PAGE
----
Add your stock and sweet potatoes, bring to a simmer, cover and leave for roughly 10 minutes. You can check when its ready by squishing the sweet potatoes.

Blend the whole lot up in liquidiser or straight in the pot with an immersion blender. Season to taste

Serve up into bowls, swirl in some cream, or olive oil, or coconut milk and add a fresh crack of black pepper.

We enjoyed ours with home baked seeded sour dough bread. Hope you enjoy yours too!


Fortnightly meal challenge #2: Apricot Glazed Chicken


I seem to be stuck on chicken dishes at the moment. Once I’ve resigned myself to properly cold and wintery weather I’ll start getting more into red meats.

For my second meal challenge, I decided to try something quick but delicious with my chicken pieces that my kids would also enjoy. Apricot and chicken is a match made in heaven and I remember eating loads of different combinations of the two as a child. Apricot casseroled in apricot juice, or with whole apricots was pretty typical. The glaze for this chicken includes mayonnaise, and usually onion soup mix, which I opted to forgo as it tends to be laden with salt. The sugar in the jam will cause the skin to blacken, just keep an eye on things to ensure it doesn’t actually burn, particularly if your oven runs quite hot, like mine.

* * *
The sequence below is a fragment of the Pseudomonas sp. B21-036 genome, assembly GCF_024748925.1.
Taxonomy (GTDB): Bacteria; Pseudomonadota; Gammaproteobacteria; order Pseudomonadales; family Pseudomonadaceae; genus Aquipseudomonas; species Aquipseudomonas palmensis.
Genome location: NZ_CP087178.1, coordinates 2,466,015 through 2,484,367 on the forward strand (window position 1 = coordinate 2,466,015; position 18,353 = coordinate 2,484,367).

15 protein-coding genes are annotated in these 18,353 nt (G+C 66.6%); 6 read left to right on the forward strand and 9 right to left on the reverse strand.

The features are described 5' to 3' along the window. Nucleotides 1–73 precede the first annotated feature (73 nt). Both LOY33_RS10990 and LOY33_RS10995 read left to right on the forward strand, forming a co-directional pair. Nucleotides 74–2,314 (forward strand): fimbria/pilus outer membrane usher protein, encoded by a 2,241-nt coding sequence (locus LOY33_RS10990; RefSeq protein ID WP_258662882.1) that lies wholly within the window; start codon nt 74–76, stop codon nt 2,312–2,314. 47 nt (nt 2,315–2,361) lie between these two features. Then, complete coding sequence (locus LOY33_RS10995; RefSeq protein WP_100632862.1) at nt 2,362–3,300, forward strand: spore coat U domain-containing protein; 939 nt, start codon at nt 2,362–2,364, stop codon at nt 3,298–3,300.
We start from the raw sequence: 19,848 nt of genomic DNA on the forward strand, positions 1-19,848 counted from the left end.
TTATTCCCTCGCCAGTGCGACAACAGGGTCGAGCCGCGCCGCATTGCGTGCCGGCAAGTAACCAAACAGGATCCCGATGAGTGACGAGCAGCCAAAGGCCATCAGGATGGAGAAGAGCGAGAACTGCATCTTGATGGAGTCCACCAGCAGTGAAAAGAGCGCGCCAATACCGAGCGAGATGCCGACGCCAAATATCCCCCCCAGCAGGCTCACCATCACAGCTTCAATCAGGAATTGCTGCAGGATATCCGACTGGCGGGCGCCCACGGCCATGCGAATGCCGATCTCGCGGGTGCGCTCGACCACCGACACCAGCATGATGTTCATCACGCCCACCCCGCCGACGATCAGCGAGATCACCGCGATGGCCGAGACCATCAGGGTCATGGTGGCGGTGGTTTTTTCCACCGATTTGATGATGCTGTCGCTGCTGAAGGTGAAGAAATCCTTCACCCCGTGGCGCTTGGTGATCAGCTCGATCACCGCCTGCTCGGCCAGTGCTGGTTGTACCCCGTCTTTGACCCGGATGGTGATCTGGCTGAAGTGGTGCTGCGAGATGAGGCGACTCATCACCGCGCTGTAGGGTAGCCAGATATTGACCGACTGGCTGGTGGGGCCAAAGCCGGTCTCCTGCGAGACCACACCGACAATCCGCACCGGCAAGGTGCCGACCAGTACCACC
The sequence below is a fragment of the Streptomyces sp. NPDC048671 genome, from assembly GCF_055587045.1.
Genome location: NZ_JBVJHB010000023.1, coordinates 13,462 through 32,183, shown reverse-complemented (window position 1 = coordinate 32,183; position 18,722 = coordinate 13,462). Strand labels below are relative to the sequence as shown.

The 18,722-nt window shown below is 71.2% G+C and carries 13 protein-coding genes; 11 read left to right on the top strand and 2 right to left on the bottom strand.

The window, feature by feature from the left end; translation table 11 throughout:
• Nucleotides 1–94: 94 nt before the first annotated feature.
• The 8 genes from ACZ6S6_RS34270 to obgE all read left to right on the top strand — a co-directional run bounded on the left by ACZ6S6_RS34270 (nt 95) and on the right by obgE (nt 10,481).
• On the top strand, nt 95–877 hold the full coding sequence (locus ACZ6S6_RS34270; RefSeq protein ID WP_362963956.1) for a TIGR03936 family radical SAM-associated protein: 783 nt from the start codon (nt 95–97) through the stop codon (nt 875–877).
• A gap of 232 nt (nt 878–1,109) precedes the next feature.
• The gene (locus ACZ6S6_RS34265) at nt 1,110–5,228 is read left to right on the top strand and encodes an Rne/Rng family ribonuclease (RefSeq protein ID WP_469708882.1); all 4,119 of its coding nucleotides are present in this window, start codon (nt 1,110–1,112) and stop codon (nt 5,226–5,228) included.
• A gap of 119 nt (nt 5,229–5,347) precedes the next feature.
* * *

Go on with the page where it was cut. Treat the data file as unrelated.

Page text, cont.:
The spouse demolished his, and had seconds. The toddler demolished his and had seconds too! The baby spent ages sucking away on her big strip of chicken and cried when it was finished! I didn’t have seconds, but would have if I’d had the space. That’s what you get for sneaking in a pre dinner cookie!


Chicken pieces with skin on (I used drumsticks and thighs, but any will do. You could also do this with skinless chicken pieces)

Smooth apricot jam


To coat 6 drumsticks and 4 thighs I used 3 large tablespoons each of the jam and mayonnaise


Preheat your oven to 200 degrees C

Mix your mayonnaise and jam together

Place your chicken pieces into an oven proof dish. I like to get them slightly spaced apart rather than tightly packed to ensure they get nice and sticky all the way around. Make sure they are placed yucky side up, then smear half the jam mix onto your chicken. Cover with foil and bake for roughly 30 minutes. Turn the pieces over so they’re nice (skin) side up and coat with the remaining jam mix before baking for a further 20 minutes uncovered.

I also removed the chicken from the roasting pan and deglazed it with some boiling water and reduced it for a sauce.

We served ours with brown rice, peas and steamed green beans. Not particularly exciting, but child friendly. They would also be lovely served with a warm lentil salad. Nom nom nom,